LEGAL AID: It won’t be fair and open to all

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An open letter to John Hayes MP regarding the death of English and Welsh justice:

Thank you for your letter in which you state your support for the Government’s reforms to Legal Aid.

You stress that “it is essential that we find a balance between bringing down the cost of legal aid and at the same time ensuring that access to justice remains fair and open to all”.

If you look carefully at the proposals you will see that they will achieve neither.

Costs will inevitably increase as court time is wasted by unqualified people forced to represent themselves and miscarriages of justice will become commonplace, leading to costly appeals.

Thousands of people will go unrepresented trying to defend themselves against prosecutions brought by the state with all of the weight it has to bring to bear.

It is absolute misleading for (Justice Secretary) Mr Grayling to state that if you have a disposable income of less than £37,000 you might still get legal aid, when any equity in your house will be taken into account.

This would leave any homeowner having to sell their home in order to fund their defence.

The need for a qualified lawyer begins at the time of a first arrest and does not end until the conclusion of a prosecution.

Please do not just pass this on to Mr Grayling as I want to know what you think.

Mr Grayling would simply trot out the usual incorrect nonsense about our legal aid budget being the “one of the most costly in the world”.

This is simply not true. The evidence is clear that the impact of legal aid on the criminal justice system makes our spend precisely average when taking into account what other countries spend on judges and civil servants investigating and developing the defence case. The extraordinary excuse that due to the financial crisis we cannot afford to provide adequate funding for legal aid contrasts very poorly with the previously held views across all parties that legal aid was essential.

After nearly becoming bankrupt due to our efforts in the Second World War the political classes nevertheless felt that it was essential that the law be open to all and not just to the wealthy.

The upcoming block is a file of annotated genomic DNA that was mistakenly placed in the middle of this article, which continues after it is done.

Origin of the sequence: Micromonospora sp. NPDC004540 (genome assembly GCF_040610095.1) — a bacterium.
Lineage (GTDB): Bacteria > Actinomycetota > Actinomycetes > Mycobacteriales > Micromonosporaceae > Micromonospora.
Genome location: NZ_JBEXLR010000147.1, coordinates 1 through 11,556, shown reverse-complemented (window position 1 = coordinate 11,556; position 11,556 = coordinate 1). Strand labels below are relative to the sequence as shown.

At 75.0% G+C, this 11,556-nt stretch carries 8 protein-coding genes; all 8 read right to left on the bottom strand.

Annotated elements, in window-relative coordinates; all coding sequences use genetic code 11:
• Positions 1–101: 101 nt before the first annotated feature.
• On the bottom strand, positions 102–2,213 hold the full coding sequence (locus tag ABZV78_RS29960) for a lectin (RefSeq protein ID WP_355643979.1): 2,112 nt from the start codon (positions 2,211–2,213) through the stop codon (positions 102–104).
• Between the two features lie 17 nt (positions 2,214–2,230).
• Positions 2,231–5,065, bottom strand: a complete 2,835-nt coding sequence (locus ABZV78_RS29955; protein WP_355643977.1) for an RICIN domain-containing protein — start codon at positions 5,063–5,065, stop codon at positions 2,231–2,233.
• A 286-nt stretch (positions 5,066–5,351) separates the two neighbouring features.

Compare and contrast the post war with the present day generation of politicians that are shamefully allowing Mr Grayling to dismantle this once great and internationally renowned legal system.

What is being proposed is the dismantling of 800 years of UK history.

A move away from our democratic system of juries and even lay benches in favour of a foreign inquisitorial system whereby the ferociously independent defence lawyer is replaced by the professional judges and their civil service teams behind them.

This brings me back to the fact that this growing but less independent service will still have to be paid for in the same way.

Many of the systems which are more expensive have the inquisitorial system and teams of judges and civil servants doing what lawyers do in the UK but without our furiously independent legal profession. They are easier to control and manage politically though than lawyers which to most of us in the UK is a chilling thought.

The cuts will cripple lawyers’ ability to hold the police and Crown to account.

Most people are not charged after arrest and many who are charged are then found not guilty, mainly through the help of solicitors .

Solicitor legal aid firms have an average five per cent profit margin so any cut in income more than five per cent leads to ruin.

The Government intends to cut 17.5 per cent overall but for many police station areas the real cut is over 30 per cent.

This will lead to bankruptcy of legal aid firms.

But it is not just about our livelihoods as many of us could have earned a great deal more in other areas of law but felt a sense of vocation and commitment to legal aid.

It is about the people you wish to represent after the next general election when you will by then have seen the damage and wrecked lives caused by this utterly foolish policy.

So this is a last ditch appeal to local politicians whatever your party affiliations to put the interests of the people before party ambition.

Colin Mardell

Holbeach Clough